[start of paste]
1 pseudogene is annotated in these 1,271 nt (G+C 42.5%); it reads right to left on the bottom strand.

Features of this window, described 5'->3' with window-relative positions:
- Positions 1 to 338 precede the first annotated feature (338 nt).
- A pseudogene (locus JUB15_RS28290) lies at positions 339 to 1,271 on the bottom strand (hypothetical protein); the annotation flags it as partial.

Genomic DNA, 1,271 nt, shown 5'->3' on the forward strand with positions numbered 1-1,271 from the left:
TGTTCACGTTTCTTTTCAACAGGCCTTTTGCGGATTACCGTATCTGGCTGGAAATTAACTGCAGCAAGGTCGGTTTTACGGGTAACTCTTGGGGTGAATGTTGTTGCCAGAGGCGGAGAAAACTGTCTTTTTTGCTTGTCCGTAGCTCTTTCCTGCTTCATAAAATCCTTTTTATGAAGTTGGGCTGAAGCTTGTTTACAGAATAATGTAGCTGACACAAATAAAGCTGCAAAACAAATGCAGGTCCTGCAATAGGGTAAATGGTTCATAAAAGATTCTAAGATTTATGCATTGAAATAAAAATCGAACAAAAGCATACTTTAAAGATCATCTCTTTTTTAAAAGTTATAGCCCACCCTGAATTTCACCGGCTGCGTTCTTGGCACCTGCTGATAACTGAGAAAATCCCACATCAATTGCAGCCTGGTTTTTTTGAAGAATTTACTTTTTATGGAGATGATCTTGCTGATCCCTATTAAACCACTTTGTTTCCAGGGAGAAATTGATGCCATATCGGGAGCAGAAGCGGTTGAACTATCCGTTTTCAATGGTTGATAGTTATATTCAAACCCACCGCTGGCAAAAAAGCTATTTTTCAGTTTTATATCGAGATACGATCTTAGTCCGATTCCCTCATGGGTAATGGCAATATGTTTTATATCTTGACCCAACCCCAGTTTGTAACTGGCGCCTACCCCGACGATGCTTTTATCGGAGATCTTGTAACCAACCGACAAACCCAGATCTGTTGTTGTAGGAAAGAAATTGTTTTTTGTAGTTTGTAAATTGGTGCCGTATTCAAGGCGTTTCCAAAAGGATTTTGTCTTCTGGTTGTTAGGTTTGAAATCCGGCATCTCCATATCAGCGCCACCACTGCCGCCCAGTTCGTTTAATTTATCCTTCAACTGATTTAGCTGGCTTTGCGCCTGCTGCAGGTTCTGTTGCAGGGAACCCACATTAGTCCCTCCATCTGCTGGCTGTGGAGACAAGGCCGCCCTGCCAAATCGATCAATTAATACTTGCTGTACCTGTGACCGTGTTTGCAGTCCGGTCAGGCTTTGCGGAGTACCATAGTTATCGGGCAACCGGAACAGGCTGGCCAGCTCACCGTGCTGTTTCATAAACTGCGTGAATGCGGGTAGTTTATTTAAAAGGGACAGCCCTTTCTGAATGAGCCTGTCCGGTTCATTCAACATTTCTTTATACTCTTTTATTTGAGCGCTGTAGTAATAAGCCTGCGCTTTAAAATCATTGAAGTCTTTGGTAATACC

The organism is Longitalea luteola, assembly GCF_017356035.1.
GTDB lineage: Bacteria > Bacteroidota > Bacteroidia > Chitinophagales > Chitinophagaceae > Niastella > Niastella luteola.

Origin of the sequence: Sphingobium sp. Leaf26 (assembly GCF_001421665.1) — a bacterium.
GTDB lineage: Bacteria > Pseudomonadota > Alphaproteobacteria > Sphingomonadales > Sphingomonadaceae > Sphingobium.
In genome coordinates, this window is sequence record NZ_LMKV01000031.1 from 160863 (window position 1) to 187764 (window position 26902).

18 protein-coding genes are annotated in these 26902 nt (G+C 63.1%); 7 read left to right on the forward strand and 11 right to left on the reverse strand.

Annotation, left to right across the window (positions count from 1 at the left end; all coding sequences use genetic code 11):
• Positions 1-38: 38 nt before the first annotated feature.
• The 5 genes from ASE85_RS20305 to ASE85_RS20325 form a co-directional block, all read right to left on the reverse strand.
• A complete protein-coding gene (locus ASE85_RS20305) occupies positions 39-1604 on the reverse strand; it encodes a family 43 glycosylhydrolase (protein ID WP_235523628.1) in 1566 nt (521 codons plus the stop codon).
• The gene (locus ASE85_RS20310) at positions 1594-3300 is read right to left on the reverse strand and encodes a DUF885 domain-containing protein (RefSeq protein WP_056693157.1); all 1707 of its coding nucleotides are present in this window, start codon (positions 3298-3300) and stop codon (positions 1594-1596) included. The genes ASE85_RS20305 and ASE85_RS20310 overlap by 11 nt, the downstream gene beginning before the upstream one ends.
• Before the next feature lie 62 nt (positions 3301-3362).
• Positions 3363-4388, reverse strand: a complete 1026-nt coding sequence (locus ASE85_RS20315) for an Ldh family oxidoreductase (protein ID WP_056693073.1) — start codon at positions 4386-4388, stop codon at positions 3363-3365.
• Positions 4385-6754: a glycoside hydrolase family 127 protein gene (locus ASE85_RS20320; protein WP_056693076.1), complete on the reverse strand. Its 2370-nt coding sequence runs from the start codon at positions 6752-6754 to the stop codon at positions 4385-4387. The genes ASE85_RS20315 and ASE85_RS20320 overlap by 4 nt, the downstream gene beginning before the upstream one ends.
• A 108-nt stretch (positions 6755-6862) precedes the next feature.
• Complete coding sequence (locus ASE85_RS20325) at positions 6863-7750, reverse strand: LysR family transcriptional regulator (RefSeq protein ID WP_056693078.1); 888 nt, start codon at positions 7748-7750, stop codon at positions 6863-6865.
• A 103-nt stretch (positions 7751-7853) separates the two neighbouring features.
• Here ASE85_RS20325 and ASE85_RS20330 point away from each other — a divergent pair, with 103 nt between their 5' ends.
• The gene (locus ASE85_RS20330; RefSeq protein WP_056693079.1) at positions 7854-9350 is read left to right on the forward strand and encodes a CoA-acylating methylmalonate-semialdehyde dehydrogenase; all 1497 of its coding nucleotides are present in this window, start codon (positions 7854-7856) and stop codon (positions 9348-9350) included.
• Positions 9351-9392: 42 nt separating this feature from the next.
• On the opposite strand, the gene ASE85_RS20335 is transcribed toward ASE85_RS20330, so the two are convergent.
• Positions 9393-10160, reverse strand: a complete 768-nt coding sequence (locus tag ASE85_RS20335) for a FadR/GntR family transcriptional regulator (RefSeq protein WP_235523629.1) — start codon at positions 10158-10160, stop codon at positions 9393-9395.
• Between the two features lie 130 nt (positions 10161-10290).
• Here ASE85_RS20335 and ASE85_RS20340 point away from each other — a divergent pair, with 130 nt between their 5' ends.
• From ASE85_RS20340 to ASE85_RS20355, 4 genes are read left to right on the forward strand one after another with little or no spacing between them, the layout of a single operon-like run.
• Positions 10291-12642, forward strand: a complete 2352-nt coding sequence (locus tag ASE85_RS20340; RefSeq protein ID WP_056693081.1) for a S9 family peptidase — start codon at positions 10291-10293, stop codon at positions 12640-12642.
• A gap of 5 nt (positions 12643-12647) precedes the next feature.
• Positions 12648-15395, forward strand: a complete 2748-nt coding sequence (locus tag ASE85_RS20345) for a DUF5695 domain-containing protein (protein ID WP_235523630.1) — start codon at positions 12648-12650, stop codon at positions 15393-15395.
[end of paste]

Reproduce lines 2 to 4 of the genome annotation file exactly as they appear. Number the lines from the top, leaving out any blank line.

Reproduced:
Features of this window, described 5'->3' with window-relative positions:
- Positions 1 to 338 precede the first annotated feature (338 nt).
- A pseudogene (locus JUB15_RS28290) lies at positions 339 to 1,271 on the bottom strand (hypothetical protein); the annotation flags it as partial.